It was 1978, in Talien, Cambodia, when the Khmer Rouge soldier came for my mother. An acquaintance had betrayed her, informing the Khmer Rouge leadership about her past as a teacher. Under Pol Pot’s savage regime, all educated citizens — teachers, doctors, musicians, artists, intellectuals, were to be interrogated, tortured and killed, and until her name was given up, she had been able to hide her profession during questioning.
My grandmother sobbed, pleading to take her daughter’s place. But the soldier didn’t want an illiterate old woman. Pol Pot’s orders were to eliminate the educated.
At the communist headquarters, kneeling before the Mit, the local Khmer Rouge leader, who was flanked by grim-faced soldiers, my mother didn’t beg for her life. Instead she asked if she could tell a story. Puzzled, the Mit nodded. Used to entertaining her students with vivid fairytales, my mother began to tell a story about a wealthy merchant and his faithful guard dog. She described how a thief tricked some villagers into believing the merchant’s dog was rabid and enlisted their help in clubbing the innocent dog to death. After the murder of the guard dog, the scoundrel returned at night to rob and kill the merchant.
“I am like that dog,” she said. “I’m just a simple, loyal, dumb beast. I am no teacher. I can’t read. I can’t even write my own name. If you believe them and kill me, you will be tricked, just like those foolish villagers.”
Caught up in her storytelling, the Khmer Rouge ended up releasing her. She walked back to her family, convinced she had witnessed a miracle — no one who was taken away by Pol Pot’s men returned alive. It was one of many times my mother escaped death during the four years of the Killing Fields, and one of many times she used her mind and wits to help her and her children survive.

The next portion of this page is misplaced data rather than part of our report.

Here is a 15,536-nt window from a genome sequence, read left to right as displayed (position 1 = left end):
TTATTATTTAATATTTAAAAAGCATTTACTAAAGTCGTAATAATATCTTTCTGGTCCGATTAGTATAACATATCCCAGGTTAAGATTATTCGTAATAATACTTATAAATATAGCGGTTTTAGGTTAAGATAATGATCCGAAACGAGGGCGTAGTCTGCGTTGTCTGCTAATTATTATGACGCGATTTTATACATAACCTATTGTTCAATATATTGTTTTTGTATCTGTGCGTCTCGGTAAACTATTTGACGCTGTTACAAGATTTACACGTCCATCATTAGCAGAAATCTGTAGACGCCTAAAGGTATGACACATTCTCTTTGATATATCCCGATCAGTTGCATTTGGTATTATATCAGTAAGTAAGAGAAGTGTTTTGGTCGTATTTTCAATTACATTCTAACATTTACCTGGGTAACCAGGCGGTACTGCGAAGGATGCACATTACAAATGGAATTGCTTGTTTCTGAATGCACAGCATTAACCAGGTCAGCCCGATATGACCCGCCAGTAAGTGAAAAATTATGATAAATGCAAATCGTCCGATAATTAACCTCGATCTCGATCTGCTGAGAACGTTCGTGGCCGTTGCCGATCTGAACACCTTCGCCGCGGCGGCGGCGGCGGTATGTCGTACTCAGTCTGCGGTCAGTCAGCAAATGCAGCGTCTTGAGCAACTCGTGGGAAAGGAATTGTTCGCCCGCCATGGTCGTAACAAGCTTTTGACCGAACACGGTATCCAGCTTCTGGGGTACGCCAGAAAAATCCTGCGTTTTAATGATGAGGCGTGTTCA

For my mother, Sovanna Soeung, education was the key to escaping the poverty of her childhood and eventually genocide. Growing up in 1950s Cambodia, my mother, small, scraggly and stubborn, dreamed of going to school and becoming a teacher, one of the most respected professions in Cambodia. None of her four older sisters were allowed to attend school beyond the sixth grade; at age nine, my mom had never entered a school building or opened a book. Societal norms — and her father — dictated that women should not be educated.
But my grandmother, a sweet-tempered woman who generally obeyed her husband, disagreed. She marched her youngest daughter to the school house, several miles from their rural farm, and enrolled her.
At that time in Cambodia, education was a luxury for the sons of well-to-do families. My grandfather refused to pay, leaving my grandma to find money for books and school fees. She chopped wood in the forest and rolled incense sticks to sell at the market. My mom picked wild herbs and caught fish in the nearby stream to sell. Together, they scraped together the meager riels needed to pay for school. In a threadbare school uniform, tattered books in hand, my mom excelled and eventually became a teacher.
My mother enjoyed a few carefree years as a young teacher. She married, had a baby girl and moved to the capital city of Phnom Penh with my grandmother. But by the early 1970s, there were rumblings of warfare. Soldiers began patrolling the streets, and refugees from the countryside flooded the cities to escape bombings. Most Cambodians thought the war would end and life would go on as usual, until April 1975, during the Cambodian New Year. The atmosphere was ebullient, as children played games like Chab Kon Kleng, young women performed the ancient Apsara dance and everyone feasted on banana leaf-wrapped tapioca treats and ahn som, sweetened sticky rice and savory pork. My family was startled by gunfire outside the house. Khmer Rouge soldiers in plaid karma scarves burst into homes, forcing families into the streets at gunpoint. Anyone who resisted was shot. That day, millions of Cambodians were driven from the cities and forced to begin a life of slave labor, and Pol Pot’s savage quest to murder the country’s educated citizens commenced.
An estimated 3 million died during the Killing Fields, from torture, execution, starvation and disease. Some committed suicide to escape the nightmare, but my mother persisted. She sneaked into the jungles at night after working all day in the rice fields to forage for food for her family. She dug up bamboo shoots from a creek bed with her bare hands. She once stumbled upon a litter of tiger cubs and didn’t stop running until she made it back to our shack, breathless and terrified. But she still needed to feed us, and she returned to the river bed to gather more bamboo shoots. She wasn’t afraid of tigers; she had the heart of a tiger.
Four vicious, bloody years later, the Khmer Rouge was overthrown, and Cambodians were released to return to their homes. We had nothing but the rags on our backs. Our home in Phnom Penh had been demolished and my mother’s family farmland taken over by squatters.